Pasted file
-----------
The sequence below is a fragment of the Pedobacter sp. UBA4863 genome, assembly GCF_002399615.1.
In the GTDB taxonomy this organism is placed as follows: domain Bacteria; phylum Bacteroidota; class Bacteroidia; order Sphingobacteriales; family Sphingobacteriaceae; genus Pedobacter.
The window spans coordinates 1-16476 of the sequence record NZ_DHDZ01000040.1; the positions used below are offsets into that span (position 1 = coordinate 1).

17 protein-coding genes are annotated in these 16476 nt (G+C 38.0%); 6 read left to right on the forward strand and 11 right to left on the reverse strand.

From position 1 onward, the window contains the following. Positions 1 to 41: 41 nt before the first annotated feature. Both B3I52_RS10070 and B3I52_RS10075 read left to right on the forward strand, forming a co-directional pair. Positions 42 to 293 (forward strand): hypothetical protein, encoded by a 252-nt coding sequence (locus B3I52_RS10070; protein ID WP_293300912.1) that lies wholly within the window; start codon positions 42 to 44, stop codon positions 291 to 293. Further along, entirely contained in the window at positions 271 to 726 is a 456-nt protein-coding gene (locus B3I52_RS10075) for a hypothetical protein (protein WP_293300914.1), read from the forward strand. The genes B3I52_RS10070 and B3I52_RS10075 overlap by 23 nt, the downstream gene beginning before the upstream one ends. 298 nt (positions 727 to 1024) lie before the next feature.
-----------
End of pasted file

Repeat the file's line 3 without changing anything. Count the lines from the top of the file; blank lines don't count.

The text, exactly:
The window spans coordinates 1-16476 of the sequence record NZ_DHDZ01000040.1; the positions used below are offsets into that span (position 1 = coordinate 1).